I spent the morning at the vet again, thanks to my lovely dog Kate. Yesterday, she rather uncharacteristically refused to eat and even vomited twice. Last night, she looked really miserably ill. This morning, she was still uninterested in food, although her temperature was normal. Such stomach distress is not unheard of for Kate, since she occasionally makes herself ill by eating horse manure, lizards, and other doggie delights. However, she hasn’t eaten anything but regular food for the past three weeks, since she’s only allowed outside on leash due to her fracture. Also, she’s been on antibiotics for the past 10 days due to worries about infection after she pulled out her stitches. Given those unusual circumstances, a visit to the vet seemed warranted.
Kate’s vet, Dr. Taylor, suspected that her stomach was being upset by the antibiotics. Oddly though, her blood tests showed a substantially elevated white blood cell count, despite those antibiotics and no visible signs of infection. At the time of her fracture three weeks ago, a similarly elevated white blood cell count caused Dr. Taylor to suspect bone cancer, but that was ruled out through biopsies taken during the surgery. So the source remains hidden, although the most likely candidate is the substantial maceration of her muscle tissue from the fracture. (Diagnosis in medicine is a wonderfully rich source of real-world applications of epistemology.) Dr. Taylor prescribed a medication to soothe Kate’s stomach, as well as a different course of antibiotics. (The first type just might not work against the type of bacteria she’s fighting.) For now, we just have to monitor her, then take her in for a re-check sometime next week.
Oh, and here’s an amusing bit. Her potassium levels were somewhat low, so we need to feed her a banana a day for a few days. Yes, she will eat it; she’s just that kind of doggie.
In any case, I managed to read the whole of Anthem while waiting for various test results — and that completes my re-reading of all of Ayn Rand’s novels. I enjoyed The Fountainhead immensely this time around, far more so than any of the others. The psychological drama was particularly riveting, even compared with the philosophical mystery of Atlas Shrugged. (My reactions to the novels tend to vary somewhat from one reading to another in response to the particulars of my life at the time. My strongly positive response, however, is constant.)
In light of all my reading on communism, the story of We The Living was much more real and vivid to me than in past readings. Perhaps most striking was the rich meaning I could now see in this passage from the foreword:
To those who might wonder whether the conditions of existence in Soviet Russia have changed in any essential respect since 1925, I will make a suggestion: take a look through the files of the newspapers. If you do, you will observe the following pattern: first, you will read glowing reports about the happiness, the prosperity, the industrial development, the progress and the power of the Soviet Union, and that any statements to the contrary are the lies of prejudiced reactionaries; then, about five years later, you will read admissions that things were pretty miserable in the Soviet Union five years ago, just about as bad as the prejudiced reactionaries had claimed, but now the problems are solved and the Soviet Union is a land of happiness, prosperity, industrial development, progress and power; about five years later, you will read that Trotsky (or Zinoviev or Kamenev or Litvinov or the “kulaks” or the foreign imperialists) had caused the miserable state of things five years ago, but now Stalin has purged them all and the Soviet Union has surpassed the decadent West in happiness, prosperity, industrial development, etc.; five years later, you will read that Stalin was a monster who had crushed the progress of the Soviet Union, but now it is a land of happiness, prosperity, artistic freedom, educational perfection and scientific superiority over the whole world. How many of such five-year plans will you need before you begin to understand? That depends on your intellectual honesty and your power of abstraction. But what about the Soviet possession of the atom bomb? Read the accounts of the trials of the scientists who were Soviet spies in England, Canada and the United States. But how can we explain the “Sputnik”? Read the story of “Project X” in Atlas Shrugged.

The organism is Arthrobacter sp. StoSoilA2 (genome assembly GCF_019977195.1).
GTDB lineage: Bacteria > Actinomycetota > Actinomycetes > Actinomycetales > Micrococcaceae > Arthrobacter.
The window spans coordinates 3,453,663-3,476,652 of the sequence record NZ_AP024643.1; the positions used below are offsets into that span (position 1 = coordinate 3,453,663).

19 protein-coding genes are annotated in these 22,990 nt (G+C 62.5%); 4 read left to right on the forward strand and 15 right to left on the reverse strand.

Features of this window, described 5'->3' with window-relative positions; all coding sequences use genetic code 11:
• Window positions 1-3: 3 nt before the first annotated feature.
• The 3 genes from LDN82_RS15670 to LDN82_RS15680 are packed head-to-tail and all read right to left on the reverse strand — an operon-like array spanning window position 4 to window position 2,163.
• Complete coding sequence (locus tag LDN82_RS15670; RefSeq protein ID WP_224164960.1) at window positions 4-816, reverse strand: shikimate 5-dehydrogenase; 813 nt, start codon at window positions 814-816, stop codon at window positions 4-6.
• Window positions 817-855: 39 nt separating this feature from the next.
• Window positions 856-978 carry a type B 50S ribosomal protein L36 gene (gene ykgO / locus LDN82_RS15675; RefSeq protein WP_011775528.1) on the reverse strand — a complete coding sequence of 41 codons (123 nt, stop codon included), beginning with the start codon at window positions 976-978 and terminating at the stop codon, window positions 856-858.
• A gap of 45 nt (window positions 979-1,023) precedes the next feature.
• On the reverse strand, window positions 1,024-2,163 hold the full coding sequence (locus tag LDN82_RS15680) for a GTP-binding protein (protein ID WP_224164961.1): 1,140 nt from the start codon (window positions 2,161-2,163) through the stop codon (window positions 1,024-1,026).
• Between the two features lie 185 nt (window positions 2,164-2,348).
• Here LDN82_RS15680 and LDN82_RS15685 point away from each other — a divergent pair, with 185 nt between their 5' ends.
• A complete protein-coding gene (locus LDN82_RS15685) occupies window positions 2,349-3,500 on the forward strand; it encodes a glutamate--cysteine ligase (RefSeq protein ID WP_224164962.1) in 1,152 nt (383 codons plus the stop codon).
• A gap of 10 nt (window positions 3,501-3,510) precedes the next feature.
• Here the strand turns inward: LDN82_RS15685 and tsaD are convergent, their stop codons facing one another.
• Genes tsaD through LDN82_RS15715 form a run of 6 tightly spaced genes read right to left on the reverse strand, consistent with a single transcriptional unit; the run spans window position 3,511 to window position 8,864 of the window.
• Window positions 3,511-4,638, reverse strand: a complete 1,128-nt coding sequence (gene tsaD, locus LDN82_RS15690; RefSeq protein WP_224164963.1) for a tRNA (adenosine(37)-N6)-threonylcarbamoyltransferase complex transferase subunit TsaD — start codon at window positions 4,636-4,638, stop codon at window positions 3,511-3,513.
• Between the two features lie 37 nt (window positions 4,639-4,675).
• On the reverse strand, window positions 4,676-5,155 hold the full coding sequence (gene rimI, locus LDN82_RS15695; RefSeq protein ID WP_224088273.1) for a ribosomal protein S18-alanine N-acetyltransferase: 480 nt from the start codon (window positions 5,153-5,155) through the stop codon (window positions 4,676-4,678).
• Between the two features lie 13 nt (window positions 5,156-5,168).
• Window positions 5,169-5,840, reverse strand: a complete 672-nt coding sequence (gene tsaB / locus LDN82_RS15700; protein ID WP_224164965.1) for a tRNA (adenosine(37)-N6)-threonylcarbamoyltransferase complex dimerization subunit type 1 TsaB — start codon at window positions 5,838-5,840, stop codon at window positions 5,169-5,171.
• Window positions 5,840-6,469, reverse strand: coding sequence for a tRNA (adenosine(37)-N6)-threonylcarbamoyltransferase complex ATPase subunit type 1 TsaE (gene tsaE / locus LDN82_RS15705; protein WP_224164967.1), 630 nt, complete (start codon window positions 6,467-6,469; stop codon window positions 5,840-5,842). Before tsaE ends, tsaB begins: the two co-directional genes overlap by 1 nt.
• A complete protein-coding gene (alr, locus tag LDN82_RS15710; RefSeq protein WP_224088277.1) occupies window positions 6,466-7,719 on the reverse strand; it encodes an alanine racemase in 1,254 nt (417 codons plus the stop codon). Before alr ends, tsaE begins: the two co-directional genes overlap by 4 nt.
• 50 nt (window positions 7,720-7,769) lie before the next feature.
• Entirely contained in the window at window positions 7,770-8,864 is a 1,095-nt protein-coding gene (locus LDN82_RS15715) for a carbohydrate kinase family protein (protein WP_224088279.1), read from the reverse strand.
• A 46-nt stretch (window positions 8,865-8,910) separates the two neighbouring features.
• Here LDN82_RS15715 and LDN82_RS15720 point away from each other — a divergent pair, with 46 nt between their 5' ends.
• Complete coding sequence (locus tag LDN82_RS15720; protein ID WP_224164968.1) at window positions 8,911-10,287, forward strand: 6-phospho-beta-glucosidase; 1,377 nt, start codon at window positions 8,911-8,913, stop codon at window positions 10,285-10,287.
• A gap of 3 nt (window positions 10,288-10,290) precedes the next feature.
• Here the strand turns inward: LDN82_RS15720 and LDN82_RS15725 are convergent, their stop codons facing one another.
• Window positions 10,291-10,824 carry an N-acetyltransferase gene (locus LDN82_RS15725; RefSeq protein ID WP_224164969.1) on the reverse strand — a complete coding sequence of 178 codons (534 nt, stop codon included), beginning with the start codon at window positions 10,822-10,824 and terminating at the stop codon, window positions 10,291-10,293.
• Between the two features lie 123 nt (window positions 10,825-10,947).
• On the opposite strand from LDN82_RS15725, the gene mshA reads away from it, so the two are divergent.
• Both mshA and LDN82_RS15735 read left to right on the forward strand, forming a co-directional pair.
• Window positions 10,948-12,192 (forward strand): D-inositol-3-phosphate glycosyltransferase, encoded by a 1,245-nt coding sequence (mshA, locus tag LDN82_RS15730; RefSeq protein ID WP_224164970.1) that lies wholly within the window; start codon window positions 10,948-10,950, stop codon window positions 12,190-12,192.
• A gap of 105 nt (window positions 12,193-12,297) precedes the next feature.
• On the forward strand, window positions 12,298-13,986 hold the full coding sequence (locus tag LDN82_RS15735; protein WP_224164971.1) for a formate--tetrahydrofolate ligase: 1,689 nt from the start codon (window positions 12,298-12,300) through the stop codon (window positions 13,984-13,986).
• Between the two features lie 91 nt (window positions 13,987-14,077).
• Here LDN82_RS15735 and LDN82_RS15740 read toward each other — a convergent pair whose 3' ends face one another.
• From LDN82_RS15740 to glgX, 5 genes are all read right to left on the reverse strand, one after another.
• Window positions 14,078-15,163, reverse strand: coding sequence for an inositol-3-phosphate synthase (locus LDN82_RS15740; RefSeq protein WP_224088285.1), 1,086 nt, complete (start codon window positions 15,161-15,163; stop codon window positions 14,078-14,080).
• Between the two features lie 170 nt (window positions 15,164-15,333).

My vague and abstract understanding of that passage has vanished into the night. In its place, I find the bright light of substantial knowledge of the concrete details of all the people and events mentioned. It’s a delightfully clear example of the power of the spiral of knowledge.
Oh, and just a few days ago, I ordered the new anthology of essays from ARI-affiliated scholars on the book entitled Essays on Ayn Rand’s We The Living. I’ve heard nothing but high praise for it so far, so I’m very excited to read it.